rolling stone

  1. a restless or wandering person

Words Nearby rolling stone

Collins English Dictionary - Complete & Unabridged 2012 Digital Edition © William Collins Sons & Co. Ltd. 1979, 1986 © HarperCollins Publishers 1998, 2000, 2003, 2005, 2006, 2007, 2009, 2012

How to use rolling stone in a sentence

  • Like me, he entered railway life in 1867; but, p. 69unlike me, has not been a rolling stone.

  • But in reply to their warning that "a rolling stone gathers no moss" he said that that was not his aim.

  • For years he has been a rolling stone, but always said that when he settled down he would come to Colester.

    The Pagan's Cup | Fergus Hume
  • We keep repeating the silly proverb that a rolling stone gathers no moss, as if moss were a desirable parasite.

  • He is a rolling stone that gathers no moss, but manages to glue itself to greenbacks at every turn.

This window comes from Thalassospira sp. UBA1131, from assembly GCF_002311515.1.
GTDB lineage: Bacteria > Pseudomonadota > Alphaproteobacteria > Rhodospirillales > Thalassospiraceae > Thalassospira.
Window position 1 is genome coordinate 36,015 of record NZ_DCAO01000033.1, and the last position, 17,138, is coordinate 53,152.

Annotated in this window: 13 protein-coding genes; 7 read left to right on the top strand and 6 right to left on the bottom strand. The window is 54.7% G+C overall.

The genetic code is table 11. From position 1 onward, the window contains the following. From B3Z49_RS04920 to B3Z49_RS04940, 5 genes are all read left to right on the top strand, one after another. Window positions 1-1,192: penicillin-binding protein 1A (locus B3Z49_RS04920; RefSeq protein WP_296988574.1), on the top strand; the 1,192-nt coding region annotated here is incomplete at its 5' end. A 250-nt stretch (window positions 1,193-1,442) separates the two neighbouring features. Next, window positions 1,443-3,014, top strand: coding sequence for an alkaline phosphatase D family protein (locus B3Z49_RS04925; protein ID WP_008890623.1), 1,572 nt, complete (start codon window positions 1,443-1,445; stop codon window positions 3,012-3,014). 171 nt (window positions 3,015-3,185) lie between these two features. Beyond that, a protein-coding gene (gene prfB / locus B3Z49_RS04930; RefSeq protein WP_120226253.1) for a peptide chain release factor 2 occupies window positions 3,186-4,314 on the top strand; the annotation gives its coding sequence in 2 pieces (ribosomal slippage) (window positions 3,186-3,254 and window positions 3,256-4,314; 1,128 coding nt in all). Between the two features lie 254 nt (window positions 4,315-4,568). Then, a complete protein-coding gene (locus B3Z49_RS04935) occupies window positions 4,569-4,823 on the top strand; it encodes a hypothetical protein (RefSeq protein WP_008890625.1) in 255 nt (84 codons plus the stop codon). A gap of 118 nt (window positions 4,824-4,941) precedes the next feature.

The Trail of '98 | Robert W. Service

Other Idioms and Phrases with rolling stone

rolling stone

A person who moves about a great deal and never settles down, as in Kate's lived in ten cities in as many years—she's a real rolling stone. This expression is a shortening of the proverb a rolling stone gathers no moss, first recorded in 1523, which indicates that one who never settles anywhere will not do well. After some 300 years of this interpretation, in the mid-1800s the value of gathering moss (and staying put) began to be questioned, and in current usage the term is most often used without any particular value judgment.

The American Heritage® Idioms Dictionary Copyright © 2002, 2001, 1995 by Houghton Mifflin Harcourt Publishing Company. Published by Houghton Mifflin Harcourt Publishing Company.